I also want to add that being over here makes you a little more appreciative of what we have at home, like Diet Pepsi and gas that isn’t 8$/gallon.  And, despite all our differences in the US right now, we are lucky, lucky, lucky.  One of the things we saw this week was not only the armed police and mounted police who were very visible, but army regulars in full body armor with automatic weapons who were patrolling the crowds.

Thanks everybody for reading.  Au revoir from France and go US Eventing!

Dr. Elizabeth Callahan

The Long and Winding Road – Part 5

The true test – xc day!

Well, what can I say about the crowds… I think unbelievable might be the answer.  I have never seen so many people on a xc course in the US – Ever – I’m not sure even at the event formerly known as Rolex. I think the estimates for other years were at 60,000 and I believe it.  And it seemed to be a much different crowd than we normally see in the US.  It was people of all ages – riding bikes, walking ALL over the course from one end to the other.  Lots and lots of baby strollers, small children, families who had picnic lunches all over the course.  No tailgating – these people walked.  On foot.  No shuttles and no complaints. There were large parking areas that were several miles away that had large shuttle buses, but once you got to the event you walked.

There were strategically placed food trucks around the course, (with wine, of course), serving pate, baguettes American (nope, not going there again) and hamburgers with goat cheese as well as French fries. Lots of loud speakers so you could hear well.  Unfortunately, although there were 2 announcers, the major speaker was French (well, duh), but my limited French knowledge was certainly an impediment.  It would have helped if the numbers were only 1-10.  The whole two hundred and whatever was confusing, so a lot of times I wasn’t sure who was going.  In an effort to go green this year, there were no paper programs- everything was on line so you had to stop and consult your phone to see what rider you had.  International roaming gets pricey (and more on that later!)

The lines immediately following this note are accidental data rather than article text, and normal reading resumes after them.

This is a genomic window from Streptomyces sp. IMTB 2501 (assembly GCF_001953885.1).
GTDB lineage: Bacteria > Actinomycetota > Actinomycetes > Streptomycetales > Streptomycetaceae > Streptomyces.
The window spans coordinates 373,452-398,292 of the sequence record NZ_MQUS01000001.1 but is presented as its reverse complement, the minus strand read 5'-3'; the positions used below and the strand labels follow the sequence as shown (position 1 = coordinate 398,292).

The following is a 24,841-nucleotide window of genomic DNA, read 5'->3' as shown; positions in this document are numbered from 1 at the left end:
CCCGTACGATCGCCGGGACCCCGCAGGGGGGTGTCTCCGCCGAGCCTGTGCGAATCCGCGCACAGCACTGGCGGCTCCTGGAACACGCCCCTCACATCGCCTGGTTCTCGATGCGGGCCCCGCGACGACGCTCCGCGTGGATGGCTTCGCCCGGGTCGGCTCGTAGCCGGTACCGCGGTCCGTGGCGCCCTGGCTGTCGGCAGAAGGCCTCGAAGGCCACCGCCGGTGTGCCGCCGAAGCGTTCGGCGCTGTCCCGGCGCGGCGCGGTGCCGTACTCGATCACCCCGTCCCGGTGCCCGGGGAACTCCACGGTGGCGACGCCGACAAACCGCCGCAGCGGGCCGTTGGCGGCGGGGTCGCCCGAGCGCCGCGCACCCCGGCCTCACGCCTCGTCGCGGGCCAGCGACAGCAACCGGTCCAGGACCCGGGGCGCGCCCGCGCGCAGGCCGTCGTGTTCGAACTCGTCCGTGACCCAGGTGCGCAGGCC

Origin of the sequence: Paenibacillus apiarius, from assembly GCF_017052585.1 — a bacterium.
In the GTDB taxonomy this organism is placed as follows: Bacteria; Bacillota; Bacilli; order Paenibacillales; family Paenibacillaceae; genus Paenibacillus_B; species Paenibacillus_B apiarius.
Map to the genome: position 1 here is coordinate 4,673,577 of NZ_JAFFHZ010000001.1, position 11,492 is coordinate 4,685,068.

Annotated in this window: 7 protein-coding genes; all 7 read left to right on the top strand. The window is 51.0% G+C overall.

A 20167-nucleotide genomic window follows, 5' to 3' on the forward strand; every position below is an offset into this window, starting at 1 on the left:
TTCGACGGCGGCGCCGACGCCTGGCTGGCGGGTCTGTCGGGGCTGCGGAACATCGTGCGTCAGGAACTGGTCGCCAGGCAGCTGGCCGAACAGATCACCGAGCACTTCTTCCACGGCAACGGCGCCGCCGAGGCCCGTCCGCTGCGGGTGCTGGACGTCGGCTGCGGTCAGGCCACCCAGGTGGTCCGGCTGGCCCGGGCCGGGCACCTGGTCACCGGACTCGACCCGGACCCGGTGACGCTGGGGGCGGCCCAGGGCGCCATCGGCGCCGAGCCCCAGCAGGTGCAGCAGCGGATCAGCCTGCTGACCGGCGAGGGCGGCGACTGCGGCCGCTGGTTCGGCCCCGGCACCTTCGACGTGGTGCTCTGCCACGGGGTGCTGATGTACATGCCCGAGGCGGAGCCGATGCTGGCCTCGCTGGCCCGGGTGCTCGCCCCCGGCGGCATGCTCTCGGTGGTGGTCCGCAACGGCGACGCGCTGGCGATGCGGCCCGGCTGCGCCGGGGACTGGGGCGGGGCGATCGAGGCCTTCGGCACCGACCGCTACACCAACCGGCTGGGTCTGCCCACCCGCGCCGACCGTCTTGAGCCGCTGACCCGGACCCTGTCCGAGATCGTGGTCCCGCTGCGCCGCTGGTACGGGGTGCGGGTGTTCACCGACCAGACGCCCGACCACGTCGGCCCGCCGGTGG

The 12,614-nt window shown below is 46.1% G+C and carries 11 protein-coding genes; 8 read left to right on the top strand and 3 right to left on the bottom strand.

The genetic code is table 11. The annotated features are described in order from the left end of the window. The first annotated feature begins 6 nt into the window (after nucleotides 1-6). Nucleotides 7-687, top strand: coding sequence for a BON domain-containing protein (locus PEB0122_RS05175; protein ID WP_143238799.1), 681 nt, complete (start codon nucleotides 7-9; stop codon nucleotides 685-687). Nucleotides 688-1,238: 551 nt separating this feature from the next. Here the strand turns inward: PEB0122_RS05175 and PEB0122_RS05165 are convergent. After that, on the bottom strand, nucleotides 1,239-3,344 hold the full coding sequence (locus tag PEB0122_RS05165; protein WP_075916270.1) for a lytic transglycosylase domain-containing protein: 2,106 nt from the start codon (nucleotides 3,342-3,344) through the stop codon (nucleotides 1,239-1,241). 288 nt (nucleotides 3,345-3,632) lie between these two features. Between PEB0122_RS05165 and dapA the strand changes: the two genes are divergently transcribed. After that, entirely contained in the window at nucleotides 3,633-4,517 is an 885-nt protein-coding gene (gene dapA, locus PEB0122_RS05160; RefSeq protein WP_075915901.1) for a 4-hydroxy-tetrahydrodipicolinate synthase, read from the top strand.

Doug didn’t go until later afternoon, so we got there early to watch the 6-year olds.  The course rode well for them and basically most of the standings were unchanged – time was easy to make, so unless the stadium is way, way tough, I expect the placings will be pretty similar.  The youngsters handled most things well.  I saw a few issues with them propping at the first landing in the first water and some scary hanging knees on the lion on the mound.  The lion ended up with enough leg grease on him to enter a greased pig contest. He caused at least 2 rider falls, even with the extra grease.